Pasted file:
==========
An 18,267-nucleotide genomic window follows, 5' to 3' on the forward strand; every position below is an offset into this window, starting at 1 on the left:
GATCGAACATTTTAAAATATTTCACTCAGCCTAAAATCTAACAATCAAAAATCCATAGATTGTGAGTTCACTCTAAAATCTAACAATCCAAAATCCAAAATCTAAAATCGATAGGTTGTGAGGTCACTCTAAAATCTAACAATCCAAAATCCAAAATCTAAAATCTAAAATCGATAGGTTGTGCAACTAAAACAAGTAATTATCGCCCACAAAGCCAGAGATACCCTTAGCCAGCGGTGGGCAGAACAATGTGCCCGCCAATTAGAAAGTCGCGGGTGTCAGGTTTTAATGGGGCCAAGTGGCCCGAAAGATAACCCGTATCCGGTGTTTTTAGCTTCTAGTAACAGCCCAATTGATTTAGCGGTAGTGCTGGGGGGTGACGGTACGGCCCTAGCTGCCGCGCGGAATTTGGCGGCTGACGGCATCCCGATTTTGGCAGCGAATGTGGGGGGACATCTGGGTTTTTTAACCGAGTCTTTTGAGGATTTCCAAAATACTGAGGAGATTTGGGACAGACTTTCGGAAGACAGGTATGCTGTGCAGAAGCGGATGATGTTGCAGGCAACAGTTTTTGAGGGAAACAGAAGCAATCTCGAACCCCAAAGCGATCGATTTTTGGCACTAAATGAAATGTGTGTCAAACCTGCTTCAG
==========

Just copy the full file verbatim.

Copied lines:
An 18,267-nucleotide genomic window follows, 5' to 3' on the forward strand; every position below is an offset into this window, starting at 1 on the left:
GATCGAACATTTTAAAATATTTCACTCAGCCTAAAATCTAACAATCAAAAATCCATAGATTGTGAGTTCACTCTAAAATCTAACAATCCAAAATCCAAAATCTAAAATCGATAGGTTGTGAGGTCACTCTAAAATCTAACAATCCAAAATCCAAAATCTAAAATCTAAAATCGATAGGTTGTGCAACTAAAACAAGTAATTATCGCCCACAAAGCCAGAGATACCCTTAGCCAGCGGTGGGCAGAACAATGTGCCCGCCAATTAGAAAGTCGCGGGTGTCAGGTTTTAATGGGGCCAAGTGGCCCGAAAGATAACCCGTATCCGGTGTTTTTAGCTTCTAGTAACAGCCCAATTGATTTAGCGGTAGTGCTGGGGGGTGACGGTACGGCCCTAGCTGCCGCGCGGAATTTGGCGGCTGACGGCATCCCGATTTTGGCAGCGAATGTGGGGGGACATCTGGGTTTTTTAACCGAGTCTTTTGAGGATTTCCAAAATACTGAGGAGATTTGGGACAGACTTTCGGAAGACAGGTATGCTGTGCAGAAGCGGATGATGTTGCAGGCAACAGTTTTTGAGGGAAACAGAAGCAATCTCGAACCCCAAAGCGATCGATTTTTGGCACTAAATGAAATGTGTGTCAAACCTGCTTCAG